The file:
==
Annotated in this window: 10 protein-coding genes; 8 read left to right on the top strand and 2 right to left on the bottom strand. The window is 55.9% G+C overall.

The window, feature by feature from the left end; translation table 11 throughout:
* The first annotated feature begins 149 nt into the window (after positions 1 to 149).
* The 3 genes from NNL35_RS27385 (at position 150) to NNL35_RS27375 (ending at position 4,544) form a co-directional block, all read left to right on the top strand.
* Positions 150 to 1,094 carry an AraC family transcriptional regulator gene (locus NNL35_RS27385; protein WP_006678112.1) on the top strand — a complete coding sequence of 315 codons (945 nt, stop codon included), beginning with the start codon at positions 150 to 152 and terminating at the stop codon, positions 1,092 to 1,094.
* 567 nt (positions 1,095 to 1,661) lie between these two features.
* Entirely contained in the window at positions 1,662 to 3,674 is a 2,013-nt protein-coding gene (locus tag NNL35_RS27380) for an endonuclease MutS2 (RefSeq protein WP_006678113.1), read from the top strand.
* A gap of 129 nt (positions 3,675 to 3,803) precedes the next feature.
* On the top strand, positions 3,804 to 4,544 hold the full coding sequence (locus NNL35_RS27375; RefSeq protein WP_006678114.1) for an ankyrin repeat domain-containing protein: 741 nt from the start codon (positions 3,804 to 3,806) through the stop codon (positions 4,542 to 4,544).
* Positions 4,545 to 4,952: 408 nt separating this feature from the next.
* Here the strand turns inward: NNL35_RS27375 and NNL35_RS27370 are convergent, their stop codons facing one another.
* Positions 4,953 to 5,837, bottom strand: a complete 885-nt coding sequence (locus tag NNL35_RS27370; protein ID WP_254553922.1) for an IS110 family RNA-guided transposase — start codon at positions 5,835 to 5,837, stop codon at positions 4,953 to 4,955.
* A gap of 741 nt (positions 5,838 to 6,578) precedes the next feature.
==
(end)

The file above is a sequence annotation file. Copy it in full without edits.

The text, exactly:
Annotated in this window: 10 protein-coding genes; 8 read left to right on the top strand and 2 right to left on the bottom strand. The window is 55.9% G+C overall.

The window, feature by feature from the left end; translation table 11 throughout:
* The first annotated feature begins 149 nt into the window (after positions 1 to 149).
* The 3 genes from NNL35_RS27385 (at position 150) to NNL35_RS27375 (ending at position 4,544) form a co-directional block, all read left to right on the top strand.
* Positions 150 to 1,094 carry an AraC family transcriptional regulator gene (locus NNL35_RS27385; protein WP_006678112.1) on the top strand — a complete coding sequence of 315 codons (945 nt, stop codon included), beginning with the start codon at positions 150 to 152 and terminating at the stop codon, positions 1,092 to 1,094.
* 567 nt (positions 1,095 to 1,661) lie between these two features.
* Entirely contained in the window at positions 1,662 to 3,674 is a 2,013-nt protein-coding gene (locus tag NNL35_RS27380) for an endonuclease MutS2 (RefSeq protein WP_006678113.1), read from the top strand.
* A gap of 129 nt (positions 3,675 to 3,803) precedes the next feature.
* On the top strand, positions 3,804 to 4,544 hold the full coding sequence (locus NNL35_RS27375; RefSeq protein WP_006678114.1) for an ankyrin repeat domain-containing protein: 741 nt from the start codon (positions 3,804 to 3,806) through the stop codon (positions 4,542 to 4,544).
* Positions 4,545 to 4,952: 408 nt separating this feature from the next.
* Here the strand turns inward: NNL35_RS27375 and NNL35_RS27370 are convergent, their stop codons facing one another.
* Positions 4,953 to 5,837, bottom strand: a complete 885-nt coding sequence (locus tag NNL35_RS27370; protein ID WP_254553922.1) for an IS110 family RNA-guided transposase — start codon at positions 5,835 to 5,837, stop codon at positions 4,953 to 4,955.
* A gap of 741 nt (positions 5,838 to 6,578) precedes the next feature.